Saturday, March 8, 2008

Thinking of actually growing stuff

I am mainly going to use the Territorial Seed Company, which is based in Oregon. This appeals to me because a) the plants are local to the climate and therefore may do well in Portland and b) I can walk over to a small nursery that stocks the seeds. I also still have a few old seed packets lurking around, which I am going to try, and I have some strawberry plants from last year in pots. For the rest, I am going to use bought seedlings. All my tomato plants I've ever grown from seed turned out to be weedy and thin and straggly. It is very good to know your limits.

Here is my partial list of what I would like to grow:

  • Green beans - pole variety (having found out that it is probably too hot here for runner beans...). I still have 'Kentucky Wonder' and some unidentified beans from the seed exchange at Earth Day.
  • Peppers - hot and bell. I'm going to buy plants so will need to see what is available.
  • Tomatoes - preferably heirloom. I will buy plants. I may have some grape tomatoes on my porch, too.
  • Zucchini/summer squash/aka courgettes. I like the look of 'Romulus PM' or 'Sungreen' in the seed catalogue. I never liked the yellow ones enough to grow a whole lot of them.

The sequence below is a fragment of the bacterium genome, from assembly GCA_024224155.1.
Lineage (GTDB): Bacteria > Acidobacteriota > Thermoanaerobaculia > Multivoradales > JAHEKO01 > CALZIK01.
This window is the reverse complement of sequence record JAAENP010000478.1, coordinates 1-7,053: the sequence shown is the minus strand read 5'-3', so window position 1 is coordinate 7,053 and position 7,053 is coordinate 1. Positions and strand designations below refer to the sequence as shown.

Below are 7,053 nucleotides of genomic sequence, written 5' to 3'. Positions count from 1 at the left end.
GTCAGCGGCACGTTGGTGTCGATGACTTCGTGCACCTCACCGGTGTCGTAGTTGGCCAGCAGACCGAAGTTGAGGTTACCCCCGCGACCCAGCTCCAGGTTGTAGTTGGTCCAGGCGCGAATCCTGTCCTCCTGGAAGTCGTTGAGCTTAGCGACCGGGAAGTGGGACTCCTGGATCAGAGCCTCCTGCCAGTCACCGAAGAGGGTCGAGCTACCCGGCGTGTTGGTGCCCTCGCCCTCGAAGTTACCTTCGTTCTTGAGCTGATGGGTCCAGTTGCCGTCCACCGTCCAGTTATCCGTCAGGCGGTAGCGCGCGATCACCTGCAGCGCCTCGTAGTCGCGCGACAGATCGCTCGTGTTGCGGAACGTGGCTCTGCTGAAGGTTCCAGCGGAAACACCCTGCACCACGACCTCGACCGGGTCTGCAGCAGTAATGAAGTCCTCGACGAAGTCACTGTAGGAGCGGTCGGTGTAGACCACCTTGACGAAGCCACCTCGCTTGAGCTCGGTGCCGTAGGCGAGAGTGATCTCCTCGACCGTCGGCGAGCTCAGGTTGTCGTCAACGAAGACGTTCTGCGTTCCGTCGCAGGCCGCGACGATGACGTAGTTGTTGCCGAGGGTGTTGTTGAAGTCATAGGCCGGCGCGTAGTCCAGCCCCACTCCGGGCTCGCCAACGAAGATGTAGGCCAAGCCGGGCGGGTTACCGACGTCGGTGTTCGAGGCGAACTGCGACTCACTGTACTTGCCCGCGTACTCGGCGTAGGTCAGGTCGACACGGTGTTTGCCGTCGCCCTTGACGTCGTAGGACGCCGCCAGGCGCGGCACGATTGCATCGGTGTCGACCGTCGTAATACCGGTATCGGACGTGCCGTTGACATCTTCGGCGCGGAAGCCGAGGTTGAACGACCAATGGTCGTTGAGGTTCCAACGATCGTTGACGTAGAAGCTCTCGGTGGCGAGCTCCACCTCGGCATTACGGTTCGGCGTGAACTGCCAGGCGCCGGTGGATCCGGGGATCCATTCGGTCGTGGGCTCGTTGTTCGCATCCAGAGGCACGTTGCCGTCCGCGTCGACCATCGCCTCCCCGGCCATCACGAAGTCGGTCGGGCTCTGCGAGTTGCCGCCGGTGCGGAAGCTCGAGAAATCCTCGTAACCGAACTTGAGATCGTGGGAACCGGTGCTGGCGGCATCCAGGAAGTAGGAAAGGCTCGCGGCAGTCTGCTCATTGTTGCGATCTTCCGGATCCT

• Patty pan squash. The 'Flying Saucers' in the seed catalogue look wonderful. I've never grown them before but I may really enjoy eating them.
  • Winter squash. There is so much choice, especially if pumpkins are also considered. I have to say that I prefer squash in terms of taste. 'Marina di Chioggia' looks very weird but strangely I'm very attracted to it.
  • Collards. I love green leafy vegetables. I also like cabbage. I'll probably try 'Flash'.
  • Roquette/arugula. We can eat buckets of that stuff. Doesn't matter what variety.
I'm also considering cucumber, broccoli and corn. Maybe I should also plant some carrots for the guinea pigs. Hopefully my patch is as big as I think it is...


Auntie Em said...

I'm growing Patty Pan this year too - planted two in coir pots last week and they've shot up!

How did you overwinter your strawbs?

Em x

Green Butterfingers said...

I got a native-Northwest strawberry plant as a gift from a nursery last year. It sent out several runners so now I have 5 plants. Won't give me many fruits but they'll taste all the sweeter!

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